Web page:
A long line of Nevada voters wait outside to cast their votes at a polling place in Las Vegas on Friday, the last day of early voting.

A long line of Nevada voters wait outside to cast their votes at a polling place in Las Vegas on Friday, the last day of early voting. (Melina Mara/The Washington Post)

Republicans hold significant advantages on the bread-and-butter issues of the economy and inflation that are central concerns of this fall’s election, and are poised to claim a majority in the House in Tuesday’s election, according to a Washington Post-ABC News poll.

Voters’ intentions for the House are split about evenly, with 49% of registered voters saying they will vote for the Republican candidate in their district and 48% saying they will vote for the Democrat. Likely voters split 50% Republican and 48% Democratic.

If recent history is a guide, Democrats need a clear lead in this measure to hold off Republican gains. Many more Democratic seats are considered toss-ups, according political handicappers, putting the party at a disadvantage heading into Tuesday. At this point four years ago, when they swept to power in the House in a rebuke to President Donald Trump, Democrats held a seven-point advantage on voters’ intentions. But when Republicans had big victories in 2010 and 2014, they had somewhat bigger pre-election advantages than the current poll shows.

With Republicans needing to win a net of five seats to take control of the House, Democrats face overwhelming odds to prevent that from happening. The poll findings cannot predict the number of seats that could switch hands, only the overall direction of voters’ intentions. Nor does the poll provide a look at the state of Senate races or the GOP’s chances of winning a majority in what is now a 50-50 Democratic-controlled chamber.

One other factor in the GOP’s favor: Republicans continue to be more certain about voting, with 80% of Republican-leaning voters saying they are certain to vote or have already done so, slightly higher than 74% of Democratic-leaning voters. Certainty to vote among Democrats is eight percentage points lower than in 2018, while holding steady among Republicans.

The attention gap is even wider, with 48% of Republican-leaning voters following the election “extremely closely” or “very closely,” compared with 37% of Democratic-leaning voters. In 2018, there was little difference in the attention Democratic and Republican voters paid to the election.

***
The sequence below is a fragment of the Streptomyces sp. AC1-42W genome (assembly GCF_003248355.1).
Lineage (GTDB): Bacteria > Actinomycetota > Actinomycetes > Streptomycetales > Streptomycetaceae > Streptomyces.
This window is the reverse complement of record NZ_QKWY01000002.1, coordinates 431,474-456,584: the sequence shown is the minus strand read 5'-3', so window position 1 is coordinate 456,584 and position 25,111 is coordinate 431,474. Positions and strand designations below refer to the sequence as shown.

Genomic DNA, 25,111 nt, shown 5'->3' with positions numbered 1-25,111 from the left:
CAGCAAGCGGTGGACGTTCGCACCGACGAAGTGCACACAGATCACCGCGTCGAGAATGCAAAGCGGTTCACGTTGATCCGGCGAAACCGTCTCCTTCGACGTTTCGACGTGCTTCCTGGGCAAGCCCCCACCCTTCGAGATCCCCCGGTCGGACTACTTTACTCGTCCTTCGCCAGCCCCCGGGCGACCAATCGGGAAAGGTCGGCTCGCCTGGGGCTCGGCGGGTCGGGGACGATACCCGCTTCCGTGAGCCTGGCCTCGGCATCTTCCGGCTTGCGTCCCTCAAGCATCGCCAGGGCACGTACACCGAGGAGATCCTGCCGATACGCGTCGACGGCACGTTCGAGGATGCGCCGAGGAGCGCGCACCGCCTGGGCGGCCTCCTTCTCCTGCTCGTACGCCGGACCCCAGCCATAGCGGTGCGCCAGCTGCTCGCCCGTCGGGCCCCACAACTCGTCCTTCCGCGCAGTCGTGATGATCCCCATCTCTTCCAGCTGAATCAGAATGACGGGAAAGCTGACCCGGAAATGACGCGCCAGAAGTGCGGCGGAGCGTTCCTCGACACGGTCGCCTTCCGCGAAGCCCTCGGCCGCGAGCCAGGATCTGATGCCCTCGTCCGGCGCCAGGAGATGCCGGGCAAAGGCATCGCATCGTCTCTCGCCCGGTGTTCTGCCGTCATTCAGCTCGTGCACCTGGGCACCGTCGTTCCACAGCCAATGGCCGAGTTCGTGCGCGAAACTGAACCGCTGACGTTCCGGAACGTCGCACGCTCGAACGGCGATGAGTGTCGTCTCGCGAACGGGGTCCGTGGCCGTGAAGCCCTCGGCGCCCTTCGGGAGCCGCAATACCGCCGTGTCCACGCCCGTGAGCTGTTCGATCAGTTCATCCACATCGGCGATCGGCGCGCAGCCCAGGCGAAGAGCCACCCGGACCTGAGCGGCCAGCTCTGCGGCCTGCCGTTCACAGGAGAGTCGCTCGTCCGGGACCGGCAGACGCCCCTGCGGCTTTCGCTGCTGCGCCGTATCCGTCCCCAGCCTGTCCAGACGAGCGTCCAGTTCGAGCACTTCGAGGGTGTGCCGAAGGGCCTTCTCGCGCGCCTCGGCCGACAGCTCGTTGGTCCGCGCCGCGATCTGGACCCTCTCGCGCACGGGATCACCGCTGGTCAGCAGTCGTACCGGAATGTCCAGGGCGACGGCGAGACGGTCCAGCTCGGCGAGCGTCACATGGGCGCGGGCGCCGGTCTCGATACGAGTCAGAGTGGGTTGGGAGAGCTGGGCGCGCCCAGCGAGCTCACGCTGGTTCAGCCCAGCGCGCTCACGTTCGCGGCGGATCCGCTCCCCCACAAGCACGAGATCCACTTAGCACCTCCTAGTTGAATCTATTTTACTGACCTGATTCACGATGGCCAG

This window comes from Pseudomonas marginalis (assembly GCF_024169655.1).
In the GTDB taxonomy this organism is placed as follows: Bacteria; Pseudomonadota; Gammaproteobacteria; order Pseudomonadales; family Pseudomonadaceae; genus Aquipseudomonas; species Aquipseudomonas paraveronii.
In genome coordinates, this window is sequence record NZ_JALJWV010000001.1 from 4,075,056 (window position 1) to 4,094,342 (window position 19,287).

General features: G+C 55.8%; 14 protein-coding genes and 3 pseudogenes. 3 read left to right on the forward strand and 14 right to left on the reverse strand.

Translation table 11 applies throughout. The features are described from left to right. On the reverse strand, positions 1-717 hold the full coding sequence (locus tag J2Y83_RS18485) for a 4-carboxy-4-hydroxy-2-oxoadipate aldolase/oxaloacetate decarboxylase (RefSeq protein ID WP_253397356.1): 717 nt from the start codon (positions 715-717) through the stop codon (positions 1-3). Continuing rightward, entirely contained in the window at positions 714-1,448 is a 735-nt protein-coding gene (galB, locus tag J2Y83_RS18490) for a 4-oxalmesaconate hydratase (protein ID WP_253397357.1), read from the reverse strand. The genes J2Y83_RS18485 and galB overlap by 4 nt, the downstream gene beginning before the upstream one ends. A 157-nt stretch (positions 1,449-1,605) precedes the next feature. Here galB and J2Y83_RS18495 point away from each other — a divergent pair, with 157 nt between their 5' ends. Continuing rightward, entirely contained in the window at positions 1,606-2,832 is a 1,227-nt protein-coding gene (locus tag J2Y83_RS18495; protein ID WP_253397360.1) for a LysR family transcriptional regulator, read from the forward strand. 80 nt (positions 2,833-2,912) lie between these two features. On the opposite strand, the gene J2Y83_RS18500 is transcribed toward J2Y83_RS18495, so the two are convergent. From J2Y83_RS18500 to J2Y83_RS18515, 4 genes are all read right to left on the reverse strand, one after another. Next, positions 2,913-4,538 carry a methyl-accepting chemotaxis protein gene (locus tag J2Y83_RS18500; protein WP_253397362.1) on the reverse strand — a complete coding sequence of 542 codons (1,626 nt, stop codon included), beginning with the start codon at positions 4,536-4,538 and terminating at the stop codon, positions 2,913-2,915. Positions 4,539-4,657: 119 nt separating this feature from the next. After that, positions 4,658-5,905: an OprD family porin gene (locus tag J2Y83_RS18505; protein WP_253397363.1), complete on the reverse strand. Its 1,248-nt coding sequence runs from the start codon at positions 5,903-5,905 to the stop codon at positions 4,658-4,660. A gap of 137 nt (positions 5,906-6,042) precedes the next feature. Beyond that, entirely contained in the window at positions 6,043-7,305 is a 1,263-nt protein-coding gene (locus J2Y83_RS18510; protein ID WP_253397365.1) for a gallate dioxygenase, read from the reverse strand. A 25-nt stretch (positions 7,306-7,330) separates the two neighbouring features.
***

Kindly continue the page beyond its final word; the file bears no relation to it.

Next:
Election workers Greg Petty, left, and Richard Conklin close down a voting station for the day on Friday at Gilpin County Courthouse in Central City, Colo.

Election workers Greg Petty, left, and Richard Conklin close down a voting station for the day on Friday at Gilpin County Courthouse in Central City, Colo. (Matt McClain/The Washington Post)

Voters’ faith in the electoral process reflects doubts sown after the 2020 election, in which the defeated Trump refused to concede to Joe Biden and made unfounded claims of voter fraud before his supporters stormed the U.S. Capitol on Jan. 6, 2021. By more than 2 to 1, Americans say they are very or somewhat confident that votes in the midterm elections will be counted accurately, on par with previous years. That includes more than 8 in 10 Democrats and more than 6 in 10 independents. Among Republicans, 55% express confidence compared with 45% who do not, including 19% who say they have no confidence in an accurate count.

Several hundred GOP candidates for House, Senate or statewide offices this year have denied or questioned the results of the 2020 election. Two years after that vote, the new poll finds more than 1 in 3 adults who say they are not confident Biden was legitimately elected. That includes more than 7 in 10 Republicans.

Days before the final votes are cast and counted, the survey highlights reasons why Democrats are on the defensive, including that their candidates are burdened by Biden’s low approval ratings. Biden’s approval rating stands at 41%, little changed from 39% in September, with 53% disapproving. Among registered voters, his ratings are 43% positive, 53% negative.

Just over 8 in 10 Democratic voters give Biden positive ratings. Meanwhile, 9 in 10 Republican voters disapprove of the president’s job performance. Among independents, 39% approve of the way Biden is handling his job and 56% disapprove. Voters who approve of Biden support Democrats 90% to 8%, disapprovers support Republicans by 83% to 12%. On balance, Democratic candidates are outperforming Biden by five points among registered voters.

There is a notable imbalance in the intensity of those assessments of Biden, with 44% of voters saying they strongly disapprove of the way the president has handled his job compared with 19% who say they strongly approve. Biden’s strong disapproval among independent voters is close to the overall finding at 42%.

Abortion rights and threats to democracy animate many Democratic voters in particular and those issues are being used in final messages to stoke turnout as a way to offset the GOP’s overall advantages. Many Democratic candidates have highlighted abortion in their television ads and Biden delivered a speech about threats to democracy on Wednesday evening, hoping to motivate the party’s base.